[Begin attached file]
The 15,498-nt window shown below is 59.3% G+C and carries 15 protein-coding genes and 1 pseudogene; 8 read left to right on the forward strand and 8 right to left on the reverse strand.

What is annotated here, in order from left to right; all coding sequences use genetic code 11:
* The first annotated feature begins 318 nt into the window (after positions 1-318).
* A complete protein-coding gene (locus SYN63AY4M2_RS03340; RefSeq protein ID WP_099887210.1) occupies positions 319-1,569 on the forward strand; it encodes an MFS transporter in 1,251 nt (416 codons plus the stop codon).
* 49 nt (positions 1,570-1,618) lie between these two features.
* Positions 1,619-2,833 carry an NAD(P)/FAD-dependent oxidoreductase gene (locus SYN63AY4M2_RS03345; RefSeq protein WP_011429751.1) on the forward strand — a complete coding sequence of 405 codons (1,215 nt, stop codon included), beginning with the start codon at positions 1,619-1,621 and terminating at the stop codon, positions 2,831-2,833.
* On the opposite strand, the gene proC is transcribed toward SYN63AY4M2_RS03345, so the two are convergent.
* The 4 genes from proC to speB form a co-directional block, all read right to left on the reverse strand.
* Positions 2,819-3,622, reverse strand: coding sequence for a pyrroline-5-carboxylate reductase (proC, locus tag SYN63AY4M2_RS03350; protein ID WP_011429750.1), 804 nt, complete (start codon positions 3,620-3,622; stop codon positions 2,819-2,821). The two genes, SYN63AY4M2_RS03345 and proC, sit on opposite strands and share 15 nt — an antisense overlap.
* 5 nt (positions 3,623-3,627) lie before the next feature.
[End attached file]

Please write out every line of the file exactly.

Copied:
The 15,498-nt window shown below is 59.3% G+C and carries 15 protein-coding genes and 1 pseudogene; 8 read left to right on the forward strand and 8 right to left on the reverse strand.

What is annotated here, in order from left to right; all coding sequences use genetic code 11:
* The first annotated feature begins 318 nt into the window (after positions 1-318).
* A complete protein-coding gene (locus SYN63AY4M2_RS03340; RefSeq protein ID WP_099887210.1) occupies positions 319-1,569 on the forward strand; it encodes an MFS transporter in 1,251 nt (416 codons plus the stop codon).
* 49 nt (positions 1,570-1,618) lie between these two features.
* Positions 1,619-2,833 carry an NAD(P)/FAD-dependent oxidoreductase gene (locus SYN63AY4M2_RS03345; RefSeq protein WP_011429751.1) on the forward strand — a complete coding sequence of 405 codons (1,215 nt, stop codon included), beginning with the start codon at positions 1,619-1,621 and terminating at the stop codon, positions 2,831-2,833.
* On the opposite strand, the gene proC is transcribed toward SYN63AY4M2_RS03345, so the two are convergent.
* The 4 genes from proC to speB form a co-directional block, all read right to left on the reverse strand.
* Positions 2,819-3,622, reverse strand: coding sequence for a pyrroline-5-carboxylate reductase (proC, locus tag SYN63AY4M2_RS03350; protein ID WP_011429750.1), 804 nt, complete (start codon positions 3,620-3,622; stop codon positions 2,819-2,821). The two genes, SYN63AY4M2_RS03345 and proC, sit on opposite strands and share 15 nt — an antisense overlap.
* 5 nt (positions 3,623-3,627) lie before the next feature.